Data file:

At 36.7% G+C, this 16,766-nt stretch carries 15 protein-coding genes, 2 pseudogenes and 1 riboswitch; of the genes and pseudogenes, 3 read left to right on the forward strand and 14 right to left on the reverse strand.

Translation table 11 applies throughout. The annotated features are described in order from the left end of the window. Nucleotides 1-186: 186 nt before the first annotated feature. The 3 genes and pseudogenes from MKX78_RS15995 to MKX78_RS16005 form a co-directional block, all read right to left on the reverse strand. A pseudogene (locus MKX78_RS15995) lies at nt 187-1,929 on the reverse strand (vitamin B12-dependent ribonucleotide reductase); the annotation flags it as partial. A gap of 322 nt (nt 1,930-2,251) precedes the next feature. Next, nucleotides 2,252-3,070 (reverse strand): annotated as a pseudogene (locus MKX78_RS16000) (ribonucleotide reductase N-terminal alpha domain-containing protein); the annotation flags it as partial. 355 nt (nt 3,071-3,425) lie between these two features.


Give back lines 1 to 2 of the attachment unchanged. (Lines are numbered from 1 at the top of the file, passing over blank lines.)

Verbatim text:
At 36.7% G+C, this 16,766-nt stretch carries 15 protein-coding genes, 2 pseudogenes and 1 riboswitch; of the genes and pseudogenes, 3 read left to right on the forward strand and 14 right to left on the reverse strand.

Translation table 11 applies throughout. The annotated features are described in order from the left end of the window. Nucleotides 1-186: 186 nt before the first annotated feature. The 3 genes and pseudogenes from MKX78_RS15995 to MKX78_RS16005 form a co-directional block, all read right to left on the reverse strand. A pseudogene (locus MKX78_RS15995) lies at nt 187-1,929 on the reverse strand (vitamin B12-dependent ribonucleotide reductase); the annotation flags it as partial. A gap of 322 nt (nt 1,930-2,251) precedes the next feature. Next, nucleotides 2,252-3,070 (reverse strand): annotated as a pseudogene (locus MKX78_RS16000) (ribonucleotide reductase N-terminal alpha domain-containing protein); the annotation flags it as partial. 355 nt (nt 3,071-3,425) lie between these two features.